Between June 12 and 15 2019 I attended the International Silk Conference within Castello del Buonconsiglio, Trento, Italy. The conference covered all matters of silk, covering everything from the History of Silk trade across Europe to advanced materials manufacturing, from the ecology of silk making insects to surgical applications of silk derived products.
David Kaplan opened the first day with a fascinating Plenary Lecture covering around 30 years of silk research by his group and collaborators.
On day 2 Hyuong-Joon Jin presented on the electroproperties of carbonized silk fibres and pyropolymers. Jan Rainey explained the uses of recombinant acioniform proteins and their properties. Kazuharu Arakawa then presented the 1600 species multi gene sequencing project, which the Spider Silk Research Lab is proud to be involved with. Interesting findings include a new MaSp gene and the bagworm genome. Russell Stewart told us about caddis silks, which is a fascinating subject since they’re the only silks I’d have heard of to have abundant phosphorylated serine residues and an extremely low alanine composition. The spinning, properties and use of these fibres is also intriguing. Our collaborator Keiji Numata presented on spinning mechanisms, micelles, terminal domains, new transcripts, Ala/Gly induced structures and polyproline helices. Miguel Oliviera covered hydrogel formations for medical applications including meniscal transplantation, nerve grafts and sutures. Jan Johannson covered the mechanisms of storing spidroins at high concentration and the role of N- and C-termini in fibre formation. Cedrick Dicko looked at 4 species of silkworms and how supercritical CO2 penetration affects silk functionalities. Frederico Bosia presented a great talk on developing mechanical metamaterials based on the properties of spider webs with some fantastic modelling of vibratory conduction in webs. Ben Allardice rounded the day out with his talk on silk-based middle-ear transplants.
Between June 12 and 15 2019 I attended the International Silk Conference within Castello del Buonconsiglio, Trento, Italy. It was the first time I had attended a conference specializing in all matters of silk, covering everything from the History of Silk trade across Europe to advanced materials manufacturing, from the ecology of silk making insects to surgical applications of silk derived products. Not only that but I met many of the major researchers in the field for the first time and struck up new ideas and potential new collaborations.
The second day concluded with a “round table” discussion on the new frontiers in silk research with Anna Rising, Keiji Numata, Pornanong Aramwit, David Kaplan and David Breslauer presenting cases for new directions. I can’t say anything concrete was laid out but interesting ideas and directions, particularly around recombinants, spinning technologies, green manufacturing and so on, were discussed.
On day 3 we had fascinating presentations, including Yamsi Yadavalli’s on the manufacture of silk-based functional devices including conductive inks, biodegradable films, biosensors, energy storage devices and so on. Tsunenori Kameda showed the depth of his work on hornet silk and the materials his group is deriving from it. Further, he tempted us with a little insight into his recent bagworm silk work. Jose Perez-Rigueiro presented on his interesting work on silkworm and spider tubuliform silk gut fibres. Martin Huminik covered DNA functionalization and phosphate directed self-assembly of Araneus dragline silk for the creation of globular protein nanosurfaces. David Breslauer described the work of Bolt Threads and its efforts to bring environmental friendliness to the fashion industry through harnessing natural proteins. Christian Reikel covered the vast work done at the European synchrotron on spider hierarchical structures, particularly with new insights into skin structure. Giovanna Salice described the program to bring silk production and sericulture to Latin America, before Taiyo Yoshioka presented on the structure-function analysis bagworm silk, explaining why it’s so tough. Tom Scheibel gave an impressive talk on various exciting technologies emanating from the silk program at Bayreuth including nerve conduits and films ad refillable enzyme containers. Chris Holland finished us up with insights into energetic and rheological measurements of ex vivo spun silks.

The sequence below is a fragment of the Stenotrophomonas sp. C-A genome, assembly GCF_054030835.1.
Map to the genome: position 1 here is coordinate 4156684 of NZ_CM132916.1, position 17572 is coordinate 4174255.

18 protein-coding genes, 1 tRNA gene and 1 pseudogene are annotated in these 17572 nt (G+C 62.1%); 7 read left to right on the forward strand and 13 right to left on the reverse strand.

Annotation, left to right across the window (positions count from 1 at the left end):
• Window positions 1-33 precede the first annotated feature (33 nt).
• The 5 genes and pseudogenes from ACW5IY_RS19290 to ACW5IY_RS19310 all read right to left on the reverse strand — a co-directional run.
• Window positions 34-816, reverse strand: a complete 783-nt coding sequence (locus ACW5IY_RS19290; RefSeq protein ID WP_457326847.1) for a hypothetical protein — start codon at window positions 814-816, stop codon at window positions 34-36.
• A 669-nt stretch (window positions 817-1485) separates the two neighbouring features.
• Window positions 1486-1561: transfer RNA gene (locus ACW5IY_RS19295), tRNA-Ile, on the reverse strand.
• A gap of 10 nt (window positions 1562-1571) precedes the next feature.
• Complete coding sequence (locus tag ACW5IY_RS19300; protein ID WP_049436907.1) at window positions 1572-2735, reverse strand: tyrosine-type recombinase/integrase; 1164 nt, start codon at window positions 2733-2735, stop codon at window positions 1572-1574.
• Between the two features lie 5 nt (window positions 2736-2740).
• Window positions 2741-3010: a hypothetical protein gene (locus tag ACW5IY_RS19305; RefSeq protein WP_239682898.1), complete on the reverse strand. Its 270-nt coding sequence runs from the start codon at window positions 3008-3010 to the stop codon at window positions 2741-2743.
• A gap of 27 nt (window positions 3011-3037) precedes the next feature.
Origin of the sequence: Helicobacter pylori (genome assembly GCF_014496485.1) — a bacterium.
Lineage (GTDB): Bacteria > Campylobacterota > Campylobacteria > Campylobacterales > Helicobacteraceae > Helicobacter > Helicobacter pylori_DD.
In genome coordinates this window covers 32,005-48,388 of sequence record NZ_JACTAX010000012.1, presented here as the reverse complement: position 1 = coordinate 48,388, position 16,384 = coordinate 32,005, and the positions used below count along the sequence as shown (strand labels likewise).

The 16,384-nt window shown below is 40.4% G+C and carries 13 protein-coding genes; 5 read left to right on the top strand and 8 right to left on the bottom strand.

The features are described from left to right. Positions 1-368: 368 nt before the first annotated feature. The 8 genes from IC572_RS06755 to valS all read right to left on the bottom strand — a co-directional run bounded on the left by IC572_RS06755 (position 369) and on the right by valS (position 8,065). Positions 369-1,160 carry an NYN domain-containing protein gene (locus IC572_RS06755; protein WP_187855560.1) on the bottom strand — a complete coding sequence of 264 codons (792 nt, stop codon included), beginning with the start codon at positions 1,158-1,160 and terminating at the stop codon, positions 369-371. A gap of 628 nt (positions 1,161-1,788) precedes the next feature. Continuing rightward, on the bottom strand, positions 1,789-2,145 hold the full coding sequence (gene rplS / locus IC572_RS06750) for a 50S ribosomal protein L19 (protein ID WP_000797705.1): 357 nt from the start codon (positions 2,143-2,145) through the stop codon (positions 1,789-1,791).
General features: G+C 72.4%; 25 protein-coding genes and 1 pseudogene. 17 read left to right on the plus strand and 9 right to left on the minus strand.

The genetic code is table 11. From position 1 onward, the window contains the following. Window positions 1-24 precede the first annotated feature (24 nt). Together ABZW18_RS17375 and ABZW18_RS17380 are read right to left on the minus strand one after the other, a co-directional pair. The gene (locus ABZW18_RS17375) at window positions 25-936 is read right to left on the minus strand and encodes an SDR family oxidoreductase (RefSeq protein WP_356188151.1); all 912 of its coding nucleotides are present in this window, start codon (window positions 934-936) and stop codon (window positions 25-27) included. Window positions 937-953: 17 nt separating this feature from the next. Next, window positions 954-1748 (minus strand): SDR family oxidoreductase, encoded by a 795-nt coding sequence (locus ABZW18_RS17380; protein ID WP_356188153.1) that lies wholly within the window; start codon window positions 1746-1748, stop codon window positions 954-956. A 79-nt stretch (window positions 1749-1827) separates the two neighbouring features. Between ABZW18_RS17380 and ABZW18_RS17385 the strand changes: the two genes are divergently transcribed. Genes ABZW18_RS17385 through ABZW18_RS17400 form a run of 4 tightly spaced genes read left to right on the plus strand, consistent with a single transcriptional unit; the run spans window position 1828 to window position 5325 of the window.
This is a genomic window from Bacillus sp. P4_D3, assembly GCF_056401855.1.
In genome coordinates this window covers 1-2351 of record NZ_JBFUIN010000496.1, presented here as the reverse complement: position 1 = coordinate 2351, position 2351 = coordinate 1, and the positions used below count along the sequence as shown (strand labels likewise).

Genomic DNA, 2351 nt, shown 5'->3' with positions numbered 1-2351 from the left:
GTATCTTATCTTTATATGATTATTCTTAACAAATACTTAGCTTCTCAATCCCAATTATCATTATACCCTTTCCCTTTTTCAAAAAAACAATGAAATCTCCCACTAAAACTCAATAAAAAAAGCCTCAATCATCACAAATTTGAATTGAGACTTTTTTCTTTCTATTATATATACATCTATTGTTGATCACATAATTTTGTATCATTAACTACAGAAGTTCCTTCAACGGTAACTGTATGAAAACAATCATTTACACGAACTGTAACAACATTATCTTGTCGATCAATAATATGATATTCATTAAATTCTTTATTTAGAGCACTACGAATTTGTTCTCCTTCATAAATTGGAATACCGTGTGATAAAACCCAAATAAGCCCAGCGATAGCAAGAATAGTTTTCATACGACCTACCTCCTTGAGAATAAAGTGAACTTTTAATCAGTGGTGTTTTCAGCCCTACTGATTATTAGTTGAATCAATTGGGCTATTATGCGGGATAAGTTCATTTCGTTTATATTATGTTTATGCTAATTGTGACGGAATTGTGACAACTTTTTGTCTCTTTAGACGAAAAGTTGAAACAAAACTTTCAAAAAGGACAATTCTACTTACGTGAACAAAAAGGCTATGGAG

The final day saw talks from Rangam Rajkhowa on top down properties of silk fibres, and the scaling up processes for silk products and the biomedical implications. Anna Rising gave a terrific presentation on the exciting recombinant spinning technologies being developed in her lab and the properties of the various fibres developed. The finding of a supercontracting silk without proline residues was, I thought, quite amazing. Pornanong Aramwit covered the various properties and cosmetic/medical uses of sericines. Andreas Teuschl reported on fibroin sponges as drug delivery systems. Antonella Motta showed us her work on polyhibrids, artificial foods, gene modifications, powders, gels and other products. Nicola Pugno then showed us proof that ~106 threads of spider silk can lift a man, among other biomechanical feats.